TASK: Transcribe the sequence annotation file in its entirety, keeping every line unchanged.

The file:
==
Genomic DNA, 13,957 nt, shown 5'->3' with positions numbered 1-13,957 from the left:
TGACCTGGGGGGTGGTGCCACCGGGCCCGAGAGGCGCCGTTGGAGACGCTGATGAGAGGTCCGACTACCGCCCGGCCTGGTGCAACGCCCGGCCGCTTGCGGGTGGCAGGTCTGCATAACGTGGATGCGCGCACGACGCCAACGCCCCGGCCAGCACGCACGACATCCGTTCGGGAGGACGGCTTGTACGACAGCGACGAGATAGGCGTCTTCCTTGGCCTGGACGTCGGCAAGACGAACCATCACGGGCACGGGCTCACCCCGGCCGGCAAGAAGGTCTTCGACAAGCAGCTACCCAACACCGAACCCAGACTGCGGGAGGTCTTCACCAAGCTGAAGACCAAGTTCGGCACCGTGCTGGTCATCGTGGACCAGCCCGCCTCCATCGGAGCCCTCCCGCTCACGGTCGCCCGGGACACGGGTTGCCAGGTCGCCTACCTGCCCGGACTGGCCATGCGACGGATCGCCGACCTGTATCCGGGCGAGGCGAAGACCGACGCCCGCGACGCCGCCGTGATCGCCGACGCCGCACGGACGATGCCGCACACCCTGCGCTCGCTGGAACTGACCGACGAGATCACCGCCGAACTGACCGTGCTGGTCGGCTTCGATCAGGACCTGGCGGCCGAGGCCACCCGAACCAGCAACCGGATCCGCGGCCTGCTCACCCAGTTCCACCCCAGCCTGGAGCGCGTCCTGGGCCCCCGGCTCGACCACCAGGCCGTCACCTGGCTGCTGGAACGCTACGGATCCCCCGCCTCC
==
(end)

Genomic DNA, 13,957 nt, shown 5'->3' with positions numbered 1-13,957 from the left:
TGACCTGGGGGGTGGTGCCACCGGGCCCGAGAGGCGCCGTTGGAGACGCTGATGAGAGGTCCGACTACCGCCCGGCCTGGTGCAACGCCCGGCCGCTTGCGGGTGGCAGGTCTGCATAACGTGGATGCGCGCACGACGCCAACGCCCCGGCCAGCACGCACGACATCCGTTCGGGAGGACGGCTTGTACGACAGCGACGAGATAGGCGTCTTCCTTGGCCTGGACGTCGGCAAGACGAACCATCACGGGCACGGGCTCACCCCGGCCGGCAAGAAGGTCTTCGACAAGCAGCTACCCAACACCGAACCCAGACTGCGGGAGGTCTTCACCAAGCTGAAGACCAAGTTCGGCACCGTGCTGGTCATCGTGGACCAGCCCGCCTCCATCGGAGCCCTCCCGCTCACGGTCGCCCGGGACACGGGTTGCCAGGTCGCCTACCTGCCCGGACTGGCCATGCGACGGATCGCCGACCTGTATCCGGGCGAGGCGAAGACCGACGCCCGCGACGCCGCCGTGATCGCCGACGCCGCACGGACGATGCCGCACACCCTGCGCTCGCTGGAACTGACCGACGAGATCACCGCCGAACTGACCGTGCTGGTCGGCTTCGATCAGGACCTGGCGGCCGAGGCCACCCGAACCAGCAACCGGATCCGCGGCCTGCTCACCCAGTTCCACCCCAGCCTGGAGCGCGTCCTGGGCCCCCGGCTCGACCACCAGGCCGTCACCTGGCTGCTGGAACGCTACGGATCCCCCGCCTCC